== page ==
The Old Miser

Scrooge (1913), also known as Old Scrooge in the states, is the first film to star Sir Seymour Hicks as Ebenezer Scrooge. The trained thespian had been playing the famous miser in stage productions since 1901. So he was already quite familiar with the role. It was directed by original Santa Claus actor Leedham Bantock. As an adaptation of A Christmas Carol, Scrooge (1913) is a lot longer than the version from 1910. Though it’s still not feature-length at only 40 minutes long.

The quality is really bad and YouTube seems to be the only place to watch it. Scrooge (1913) reads like the book with excessive intertitles that are straight from the source. There’s background information on Charles Dickens and more time dedicated to Scrooge’s disdain for Christmas. “Bah, Humbug!” is finally shown on-screen along with Tiny Tim saying “God bless us, everyone.” We see Scrooge turn down the poor, turn away his nephew Fred, and mistreat Bob Cratchit.

Like Scrooge, or, Marley’s Ghost, Jacob Marley is the only ghost who shows Scrooge the past, present, and yet to come. Chains are implied, but he’s still a man in a bedsheet. All visions are done at once with a bit more time dedicated to Scrooge’s lost love, the Cratchit family dinner, and cemetery. A reformed Scrooge only imagines himself joining the Cratchits at Christmas. The ending emphasises Scrooge wanting to be a second father to Tiny Tim. Scrooge (1913) hasn’t aged gracefully, but it remains just as good.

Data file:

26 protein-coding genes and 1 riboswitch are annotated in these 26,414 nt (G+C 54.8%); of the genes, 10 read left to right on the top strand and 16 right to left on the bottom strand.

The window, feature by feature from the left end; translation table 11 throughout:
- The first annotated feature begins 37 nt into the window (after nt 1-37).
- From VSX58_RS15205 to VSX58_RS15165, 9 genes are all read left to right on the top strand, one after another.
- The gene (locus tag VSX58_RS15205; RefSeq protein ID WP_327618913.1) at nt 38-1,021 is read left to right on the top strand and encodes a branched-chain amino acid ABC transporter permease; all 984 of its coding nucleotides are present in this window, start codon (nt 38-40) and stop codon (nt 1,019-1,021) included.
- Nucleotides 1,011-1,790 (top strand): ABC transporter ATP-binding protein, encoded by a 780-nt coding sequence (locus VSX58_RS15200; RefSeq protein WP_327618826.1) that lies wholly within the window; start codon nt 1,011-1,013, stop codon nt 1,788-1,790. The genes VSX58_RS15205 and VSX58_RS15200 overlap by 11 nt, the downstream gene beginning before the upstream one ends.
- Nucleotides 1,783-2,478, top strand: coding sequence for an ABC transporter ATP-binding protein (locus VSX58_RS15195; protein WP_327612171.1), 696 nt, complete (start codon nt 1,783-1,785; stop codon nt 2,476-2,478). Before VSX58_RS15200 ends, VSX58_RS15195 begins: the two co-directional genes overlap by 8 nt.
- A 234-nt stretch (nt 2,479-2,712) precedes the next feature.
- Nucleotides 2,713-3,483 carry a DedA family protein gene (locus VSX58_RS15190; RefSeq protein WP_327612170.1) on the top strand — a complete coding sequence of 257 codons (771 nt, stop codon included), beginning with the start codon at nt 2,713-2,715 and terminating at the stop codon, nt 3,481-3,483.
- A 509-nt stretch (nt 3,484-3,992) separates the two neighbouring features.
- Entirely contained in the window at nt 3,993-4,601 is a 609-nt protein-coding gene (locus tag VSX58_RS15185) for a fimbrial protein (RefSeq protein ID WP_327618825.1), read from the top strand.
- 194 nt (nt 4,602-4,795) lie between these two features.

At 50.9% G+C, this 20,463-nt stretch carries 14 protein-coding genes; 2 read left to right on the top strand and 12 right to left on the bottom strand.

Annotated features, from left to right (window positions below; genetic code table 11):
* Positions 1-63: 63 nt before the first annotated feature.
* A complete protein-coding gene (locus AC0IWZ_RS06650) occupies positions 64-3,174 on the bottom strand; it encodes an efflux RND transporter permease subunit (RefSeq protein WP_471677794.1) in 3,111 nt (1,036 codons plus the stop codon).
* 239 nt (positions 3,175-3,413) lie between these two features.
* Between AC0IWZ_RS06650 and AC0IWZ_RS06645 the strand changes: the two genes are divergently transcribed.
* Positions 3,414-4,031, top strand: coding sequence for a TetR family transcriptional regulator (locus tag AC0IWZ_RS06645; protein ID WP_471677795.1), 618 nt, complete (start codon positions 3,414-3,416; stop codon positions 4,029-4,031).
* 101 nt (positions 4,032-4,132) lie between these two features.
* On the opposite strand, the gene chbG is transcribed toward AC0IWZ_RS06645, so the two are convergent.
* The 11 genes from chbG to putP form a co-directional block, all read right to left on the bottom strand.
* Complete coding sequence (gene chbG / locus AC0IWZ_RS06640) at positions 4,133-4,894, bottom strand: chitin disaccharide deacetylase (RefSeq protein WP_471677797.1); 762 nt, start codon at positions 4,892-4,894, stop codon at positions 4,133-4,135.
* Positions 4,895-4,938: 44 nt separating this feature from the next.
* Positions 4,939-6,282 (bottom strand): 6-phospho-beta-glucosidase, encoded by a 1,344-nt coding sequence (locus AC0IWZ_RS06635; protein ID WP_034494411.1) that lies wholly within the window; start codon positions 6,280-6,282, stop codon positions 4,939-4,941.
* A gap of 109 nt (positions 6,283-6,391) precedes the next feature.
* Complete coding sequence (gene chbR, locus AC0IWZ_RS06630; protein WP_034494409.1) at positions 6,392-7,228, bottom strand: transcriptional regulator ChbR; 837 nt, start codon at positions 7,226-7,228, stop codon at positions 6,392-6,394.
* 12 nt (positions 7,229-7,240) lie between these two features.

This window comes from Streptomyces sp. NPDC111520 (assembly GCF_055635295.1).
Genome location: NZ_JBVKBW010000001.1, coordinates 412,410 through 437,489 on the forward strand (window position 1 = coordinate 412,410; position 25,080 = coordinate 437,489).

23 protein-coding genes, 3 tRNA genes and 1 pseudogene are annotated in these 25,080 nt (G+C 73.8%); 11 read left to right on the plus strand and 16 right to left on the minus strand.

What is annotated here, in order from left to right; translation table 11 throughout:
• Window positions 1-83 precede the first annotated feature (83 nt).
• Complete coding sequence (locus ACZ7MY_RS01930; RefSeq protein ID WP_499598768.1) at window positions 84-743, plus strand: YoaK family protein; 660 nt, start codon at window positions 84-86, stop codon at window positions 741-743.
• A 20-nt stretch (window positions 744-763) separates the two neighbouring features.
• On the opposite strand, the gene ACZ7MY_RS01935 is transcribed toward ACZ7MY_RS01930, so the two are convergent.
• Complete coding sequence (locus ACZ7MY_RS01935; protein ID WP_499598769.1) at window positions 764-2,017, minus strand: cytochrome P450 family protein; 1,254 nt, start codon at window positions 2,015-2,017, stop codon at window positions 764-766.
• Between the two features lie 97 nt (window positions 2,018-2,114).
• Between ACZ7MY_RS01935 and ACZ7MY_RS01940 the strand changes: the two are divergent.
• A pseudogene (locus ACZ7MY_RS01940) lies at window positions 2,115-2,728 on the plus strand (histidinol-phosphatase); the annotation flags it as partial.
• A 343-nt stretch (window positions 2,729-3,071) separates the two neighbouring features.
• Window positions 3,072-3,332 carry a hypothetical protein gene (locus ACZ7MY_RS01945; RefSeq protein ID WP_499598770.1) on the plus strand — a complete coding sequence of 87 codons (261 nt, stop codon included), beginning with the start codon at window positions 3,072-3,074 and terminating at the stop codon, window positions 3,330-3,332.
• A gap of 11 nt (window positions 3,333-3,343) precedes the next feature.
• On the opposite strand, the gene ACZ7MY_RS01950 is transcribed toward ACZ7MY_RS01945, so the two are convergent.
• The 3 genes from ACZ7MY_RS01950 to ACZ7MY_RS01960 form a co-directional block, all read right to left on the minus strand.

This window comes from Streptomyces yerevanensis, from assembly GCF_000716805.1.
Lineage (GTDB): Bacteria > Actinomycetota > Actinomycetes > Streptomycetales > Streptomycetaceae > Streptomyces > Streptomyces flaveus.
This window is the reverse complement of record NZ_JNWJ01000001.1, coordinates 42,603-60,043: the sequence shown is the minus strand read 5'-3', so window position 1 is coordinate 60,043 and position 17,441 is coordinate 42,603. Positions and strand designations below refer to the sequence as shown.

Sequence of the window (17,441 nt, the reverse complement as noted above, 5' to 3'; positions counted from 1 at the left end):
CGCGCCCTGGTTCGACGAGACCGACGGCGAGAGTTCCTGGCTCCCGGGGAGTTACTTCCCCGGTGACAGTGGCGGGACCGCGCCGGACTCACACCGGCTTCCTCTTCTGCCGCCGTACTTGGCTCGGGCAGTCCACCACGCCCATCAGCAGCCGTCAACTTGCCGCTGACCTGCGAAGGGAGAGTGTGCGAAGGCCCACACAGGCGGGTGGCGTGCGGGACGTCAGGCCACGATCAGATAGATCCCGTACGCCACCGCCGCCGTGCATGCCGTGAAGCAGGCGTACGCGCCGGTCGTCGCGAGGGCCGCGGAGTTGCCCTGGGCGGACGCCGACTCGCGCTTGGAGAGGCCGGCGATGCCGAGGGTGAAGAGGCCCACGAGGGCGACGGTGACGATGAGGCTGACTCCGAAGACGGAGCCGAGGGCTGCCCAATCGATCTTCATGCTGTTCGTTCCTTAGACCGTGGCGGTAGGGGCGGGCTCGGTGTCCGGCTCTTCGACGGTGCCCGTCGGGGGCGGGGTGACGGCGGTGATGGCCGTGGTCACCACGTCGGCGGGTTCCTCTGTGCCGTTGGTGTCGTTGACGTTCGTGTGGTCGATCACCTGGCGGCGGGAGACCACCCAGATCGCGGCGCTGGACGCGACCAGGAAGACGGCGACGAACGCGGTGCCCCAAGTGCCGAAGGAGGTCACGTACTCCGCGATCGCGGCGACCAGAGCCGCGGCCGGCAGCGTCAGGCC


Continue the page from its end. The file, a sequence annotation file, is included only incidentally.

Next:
Scrooge 1913

Ebenezer Scrooge sees visions of the past

P.S. Being public domain, I’ve supplied the full movie underneath.

2 thoughts on “The Old Miser

  1. I’m surprised a theater actor starred as Scrooge here, most theater performers looked down on film acting in the Silent period as having no substance and all flash. Sir Seymour Hicks truly does an excellent job, even if it is somewhat Pantomime and not what Theater goers saw on the stage. Not as well done as the previous too, but still quite interesting to look at.

    Liked by 1 person

Leave a Reply

Fill in your details below or click an icon to log in: Logo

You are commenting using your account. Log Out /  Change )

Twitter picture

You are commenting using your Twitter account. Log Out /  Change )

Facebook photo

You are commenting using your Facebook account. Log Out /  Change )

Connecting to %s